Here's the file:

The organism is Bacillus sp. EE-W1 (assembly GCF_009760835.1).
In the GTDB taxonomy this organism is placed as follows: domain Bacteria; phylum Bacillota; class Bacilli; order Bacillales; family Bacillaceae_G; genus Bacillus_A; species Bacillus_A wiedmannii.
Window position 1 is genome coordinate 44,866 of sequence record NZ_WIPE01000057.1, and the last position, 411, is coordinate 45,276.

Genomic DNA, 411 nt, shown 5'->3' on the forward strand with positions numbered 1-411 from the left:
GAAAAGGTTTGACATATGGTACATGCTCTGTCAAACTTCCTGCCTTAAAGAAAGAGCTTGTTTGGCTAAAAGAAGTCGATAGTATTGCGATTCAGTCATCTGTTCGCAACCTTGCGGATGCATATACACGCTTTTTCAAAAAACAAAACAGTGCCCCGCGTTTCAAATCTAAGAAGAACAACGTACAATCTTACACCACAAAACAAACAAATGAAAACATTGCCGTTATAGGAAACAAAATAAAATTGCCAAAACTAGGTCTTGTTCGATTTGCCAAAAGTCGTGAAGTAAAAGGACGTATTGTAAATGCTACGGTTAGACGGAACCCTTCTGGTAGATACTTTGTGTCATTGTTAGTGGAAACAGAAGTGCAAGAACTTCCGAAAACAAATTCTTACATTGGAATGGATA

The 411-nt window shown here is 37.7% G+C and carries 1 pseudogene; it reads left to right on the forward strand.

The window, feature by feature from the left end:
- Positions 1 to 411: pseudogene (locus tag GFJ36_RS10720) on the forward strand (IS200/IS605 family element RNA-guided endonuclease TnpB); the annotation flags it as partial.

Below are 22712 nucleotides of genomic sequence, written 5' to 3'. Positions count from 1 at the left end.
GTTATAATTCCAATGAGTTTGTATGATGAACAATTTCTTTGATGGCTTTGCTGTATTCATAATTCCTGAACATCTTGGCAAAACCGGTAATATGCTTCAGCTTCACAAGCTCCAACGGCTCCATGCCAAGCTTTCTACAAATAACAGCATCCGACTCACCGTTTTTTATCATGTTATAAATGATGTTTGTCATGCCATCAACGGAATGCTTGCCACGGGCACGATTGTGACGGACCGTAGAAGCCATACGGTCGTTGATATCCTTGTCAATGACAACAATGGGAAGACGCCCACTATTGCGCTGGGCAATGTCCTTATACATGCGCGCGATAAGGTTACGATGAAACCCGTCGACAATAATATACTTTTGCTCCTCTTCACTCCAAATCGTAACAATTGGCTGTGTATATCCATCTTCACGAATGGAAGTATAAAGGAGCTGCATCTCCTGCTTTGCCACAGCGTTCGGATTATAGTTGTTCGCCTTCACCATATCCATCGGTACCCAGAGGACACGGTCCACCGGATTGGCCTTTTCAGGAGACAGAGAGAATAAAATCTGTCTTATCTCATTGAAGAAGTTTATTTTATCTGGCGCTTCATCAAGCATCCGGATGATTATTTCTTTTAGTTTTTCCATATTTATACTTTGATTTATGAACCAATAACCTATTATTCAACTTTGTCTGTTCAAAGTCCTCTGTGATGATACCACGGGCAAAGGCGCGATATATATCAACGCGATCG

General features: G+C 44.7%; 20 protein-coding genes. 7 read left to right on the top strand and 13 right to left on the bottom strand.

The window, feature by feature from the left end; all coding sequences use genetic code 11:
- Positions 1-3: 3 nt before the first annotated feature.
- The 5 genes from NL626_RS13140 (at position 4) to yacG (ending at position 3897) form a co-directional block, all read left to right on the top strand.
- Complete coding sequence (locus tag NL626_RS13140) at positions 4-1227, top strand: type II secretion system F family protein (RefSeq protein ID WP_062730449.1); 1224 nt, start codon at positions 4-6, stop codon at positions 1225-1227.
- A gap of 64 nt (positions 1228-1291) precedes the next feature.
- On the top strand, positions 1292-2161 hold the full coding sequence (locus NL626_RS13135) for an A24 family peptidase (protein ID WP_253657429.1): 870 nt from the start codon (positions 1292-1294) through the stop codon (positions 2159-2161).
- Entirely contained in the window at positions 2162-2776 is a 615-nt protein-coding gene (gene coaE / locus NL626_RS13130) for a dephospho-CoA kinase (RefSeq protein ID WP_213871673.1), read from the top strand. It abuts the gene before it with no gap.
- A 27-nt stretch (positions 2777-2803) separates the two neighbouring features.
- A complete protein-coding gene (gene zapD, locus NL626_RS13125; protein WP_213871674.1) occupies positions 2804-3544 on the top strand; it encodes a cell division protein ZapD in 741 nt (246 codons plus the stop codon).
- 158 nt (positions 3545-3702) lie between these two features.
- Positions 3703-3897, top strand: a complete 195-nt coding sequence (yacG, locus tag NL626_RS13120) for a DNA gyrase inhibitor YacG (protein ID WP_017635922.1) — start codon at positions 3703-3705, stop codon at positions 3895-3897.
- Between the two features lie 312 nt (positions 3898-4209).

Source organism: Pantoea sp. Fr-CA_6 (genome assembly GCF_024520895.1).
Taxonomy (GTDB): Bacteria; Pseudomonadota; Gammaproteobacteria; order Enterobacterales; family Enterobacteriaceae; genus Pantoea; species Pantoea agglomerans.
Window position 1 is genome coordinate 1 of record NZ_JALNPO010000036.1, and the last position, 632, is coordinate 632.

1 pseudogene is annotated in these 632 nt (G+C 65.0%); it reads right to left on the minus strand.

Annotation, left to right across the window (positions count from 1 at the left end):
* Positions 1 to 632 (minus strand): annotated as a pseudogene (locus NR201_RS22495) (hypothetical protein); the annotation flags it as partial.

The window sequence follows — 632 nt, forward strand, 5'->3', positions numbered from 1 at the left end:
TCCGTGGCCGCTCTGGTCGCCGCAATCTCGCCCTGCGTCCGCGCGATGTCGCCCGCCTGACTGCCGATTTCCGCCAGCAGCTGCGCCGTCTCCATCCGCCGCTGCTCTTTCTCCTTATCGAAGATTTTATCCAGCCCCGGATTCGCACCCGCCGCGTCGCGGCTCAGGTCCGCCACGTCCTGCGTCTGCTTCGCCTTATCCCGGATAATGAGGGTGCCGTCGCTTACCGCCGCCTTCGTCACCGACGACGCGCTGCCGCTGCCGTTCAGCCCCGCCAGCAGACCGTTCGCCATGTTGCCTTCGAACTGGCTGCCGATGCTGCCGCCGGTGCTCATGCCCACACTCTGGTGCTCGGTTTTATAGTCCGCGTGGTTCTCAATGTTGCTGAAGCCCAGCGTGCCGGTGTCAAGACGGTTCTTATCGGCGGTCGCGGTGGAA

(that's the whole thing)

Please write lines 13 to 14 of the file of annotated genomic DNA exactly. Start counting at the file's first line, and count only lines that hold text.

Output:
- Positions 1-3: 3 nt before the first annotated feature.
- The 5 genes from NL626_RS13140 (at position 4) to yacG (ending at position 3897) form a co-directional block, all read left to right on the top strand.